HOUSTON, TX (03/31/2016) — A 17-year-old girl from Texas is the latest victim killed by a defective Takata airbag, which detonated during a moderate rear-end collision.
According to Reuters, 17-year-old Huma Hanif was killed on March 31st, 2016 by a defective Takata air bag which was equipped in her 2002 Honda Civic.
“A piece of the metal fragment was found lodged in her neck,” said Fort Bend County Sheriff Troy Nehls. “Our investigation also revealed the metal fragment came from the air bag.”
Sheriff’s Deputy Danny Beckworth stated that Hanif was driving her Honda when she rear-ended another vehicle, causing the air bags to detonate. Shrapnel from the air bag hit her in the neck, killing her. Officials reported that Hanif was wearing seat belt, and the accident only resulted in moderate damage.
“Everybody should have walked away from this,” Fort Bend County Sheriff’s Deputy Danny Beckwith told Reuters.
This untimely death is the result of a malfunctioning air bag inflator, which has claimed the lives of at least 10 people in the United States and another in Malaysia.
An additional 100+ people have suffered injuries due to these defective inflators. The airbag inflators have been known to explode with excessive force, causing the metal canister break apart and send jagged shrapnel toward drivers and passengers.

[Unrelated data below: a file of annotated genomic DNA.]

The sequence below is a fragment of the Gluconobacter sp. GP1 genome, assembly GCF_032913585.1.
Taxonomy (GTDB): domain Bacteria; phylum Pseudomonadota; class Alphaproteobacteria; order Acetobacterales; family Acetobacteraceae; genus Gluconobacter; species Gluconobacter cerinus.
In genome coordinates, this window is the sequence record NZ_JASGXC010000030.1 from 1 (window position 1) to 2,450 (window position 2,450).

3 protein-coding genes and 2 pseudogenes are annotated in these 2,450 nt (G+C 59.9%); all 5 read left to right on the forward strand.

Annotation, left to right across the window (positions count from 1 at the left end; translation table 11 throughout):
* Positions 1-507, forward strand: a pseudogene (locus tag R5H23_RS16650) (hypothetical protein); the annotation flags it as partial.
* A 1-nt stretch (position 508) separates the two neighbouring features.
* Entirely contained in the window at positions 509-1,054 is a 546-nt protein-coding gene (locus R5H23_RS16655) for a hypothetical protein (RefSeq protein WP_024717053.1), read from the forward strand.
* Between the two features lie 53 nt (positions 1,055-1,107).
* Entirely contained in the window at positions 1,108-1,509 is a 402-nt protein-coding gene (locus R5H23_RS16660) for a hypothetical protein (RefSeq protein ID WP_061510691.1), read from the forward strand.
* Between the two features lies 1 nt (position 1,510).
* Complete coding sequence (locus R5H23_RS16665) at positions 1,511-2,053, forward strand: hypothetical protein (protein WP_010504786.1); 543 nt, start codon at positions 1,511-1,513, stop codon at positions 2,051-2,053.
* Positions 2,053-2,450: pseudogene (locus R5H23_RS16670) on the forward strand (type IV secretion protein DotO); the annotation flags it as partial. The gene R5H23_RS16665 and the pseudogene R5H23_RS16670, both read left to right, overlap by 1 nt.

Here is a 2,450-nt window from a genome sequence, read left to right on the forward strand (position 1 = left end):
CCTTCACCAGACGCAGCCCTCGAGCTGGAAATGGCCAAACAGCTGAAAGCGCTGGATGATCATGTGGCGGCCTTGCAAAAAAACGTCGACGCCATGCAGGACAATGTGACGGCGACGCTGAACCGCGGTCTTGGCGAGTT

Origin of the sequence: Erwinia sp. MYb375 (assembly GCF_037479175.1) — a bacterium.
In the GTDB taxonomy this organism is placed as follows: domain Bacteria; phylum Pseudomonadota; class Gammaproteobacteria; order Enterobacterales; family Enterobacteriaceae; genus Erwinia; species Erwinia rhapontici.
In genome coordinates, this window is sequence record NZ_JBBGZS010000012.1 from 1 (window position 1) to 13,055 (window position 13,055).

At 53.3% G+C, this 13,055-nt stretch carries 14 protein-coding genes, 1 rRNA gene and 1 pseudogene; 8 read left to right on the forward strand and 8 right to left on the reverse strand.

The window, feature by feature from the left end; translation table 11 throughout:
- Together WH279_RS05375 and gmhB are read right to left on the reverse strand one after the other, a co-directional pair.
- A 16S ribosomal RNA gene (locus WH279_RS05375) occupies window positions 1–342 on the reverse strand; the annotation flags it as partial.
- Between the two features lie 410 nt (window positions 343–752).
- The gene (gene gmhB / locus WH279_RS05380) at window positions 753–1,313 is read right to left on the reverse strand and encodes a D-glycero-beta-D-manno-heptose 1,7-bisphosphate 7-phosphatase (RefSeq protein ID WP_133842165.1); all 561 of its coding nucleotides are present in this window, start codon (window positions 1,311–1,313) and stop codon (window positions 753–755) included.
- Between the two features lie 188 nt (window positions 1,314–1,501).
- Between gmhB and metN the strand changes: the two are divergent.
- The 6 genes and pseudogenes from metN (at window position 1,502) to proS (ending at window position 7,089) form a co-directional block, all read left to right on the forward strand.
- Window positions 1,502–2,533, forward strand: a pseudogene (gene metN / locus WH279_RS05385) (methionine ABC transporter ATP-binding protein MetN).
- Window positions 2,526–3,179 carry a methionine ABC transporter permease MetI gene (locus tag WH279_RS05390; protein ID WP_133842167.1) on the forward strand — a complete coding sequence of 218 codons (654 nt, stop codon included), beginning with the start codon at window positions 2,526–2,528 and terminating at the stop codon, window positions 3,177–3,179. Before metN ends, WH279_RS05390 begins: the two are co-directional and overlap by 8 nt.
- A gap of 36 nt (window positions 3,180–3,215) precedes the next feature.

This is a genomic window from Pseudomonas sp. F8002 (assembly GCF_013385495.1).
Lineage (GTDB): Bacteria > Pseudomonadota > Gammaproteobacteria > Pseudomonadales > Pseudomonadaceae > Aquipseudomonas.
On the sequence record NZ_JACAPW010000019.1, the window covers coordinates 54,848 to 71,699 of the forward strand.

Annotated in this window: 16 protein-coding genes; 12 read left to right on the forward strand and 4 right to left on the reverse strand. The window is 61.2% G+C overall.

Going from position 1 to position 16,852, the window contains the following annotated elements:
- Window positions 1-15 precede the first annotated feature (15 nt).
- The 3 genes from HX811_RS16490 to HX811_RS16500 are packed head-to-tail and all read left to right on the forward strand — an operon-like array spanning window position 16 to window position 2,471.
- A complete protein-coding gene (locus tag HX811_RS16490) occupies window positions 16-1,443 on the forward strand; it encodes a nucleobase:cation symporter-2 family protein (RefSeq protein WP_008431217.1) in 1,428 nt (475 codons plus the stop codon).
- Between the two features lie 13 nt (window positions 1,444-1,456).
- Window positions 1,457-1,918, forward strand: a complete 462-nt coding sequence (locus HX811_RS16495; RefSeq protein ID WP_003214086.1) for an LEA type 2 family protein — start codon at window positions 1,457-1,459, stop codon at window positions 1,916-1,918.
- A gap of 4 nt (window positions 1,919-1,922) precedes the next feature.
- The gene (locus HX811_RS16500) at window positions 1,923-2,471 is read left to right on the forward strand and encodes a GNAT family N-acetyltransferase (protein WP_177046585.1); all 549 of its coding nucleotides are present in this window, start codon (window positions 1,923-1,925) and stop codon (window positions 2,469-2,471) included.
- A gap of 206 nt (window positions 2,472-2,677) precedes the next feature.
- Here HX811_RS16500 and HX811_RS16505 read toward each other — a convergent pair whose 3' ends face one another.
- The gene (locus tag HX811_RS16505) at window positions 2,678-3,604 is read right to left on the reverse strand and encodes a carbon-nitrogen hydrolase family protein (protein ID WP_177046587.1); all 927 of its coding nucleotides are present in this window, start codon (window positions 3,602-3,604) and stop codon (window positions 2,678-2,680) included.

At this time, 14 auto manufacturers have issued recalls on ~34 million U.S. vehicles to replace the defective Takata airbag inflators, which are powered by the chemical ammonium nitrate. Scientists hired by a consortium of automakers have found that prolonged exposure to airborne moisture and high temperatures can cause the chemical to deteriorate, making it unstable.
The Civic involved in this collision was first recalled in 2011, but the vehicle was never repaired. Recall notices may have been mailed out to Hanif’s last known address, but it is unclear if she had recieved any notice at all. Bryan Thomas—a spokesman for the U.S. National Highway Traffic Safety Administration (NHTSA)—states that auto manufacturers need to do more than mail notices. “Automakers need to get creative and more aggressive about how they’re reaching these vehicle owners,” Thomas said.
The NHTSA reported that anyone can access their website to check if a particular model qualifies for a recall repair. If it is, those owners can take the car to a dealership and have it fixed free of charge. It’s worth noting that some drivers have reported that the repair is not always available, and that some dealerships simply cannot get enough replacement airbags to meet demand.
“I would just like to urge everyone, regardless of whether or not you receive a recall notice, if you have a car that has a defective air bag, get it fixed before you lose a loved one,” Faizon Hanif, the victim’s brother, said.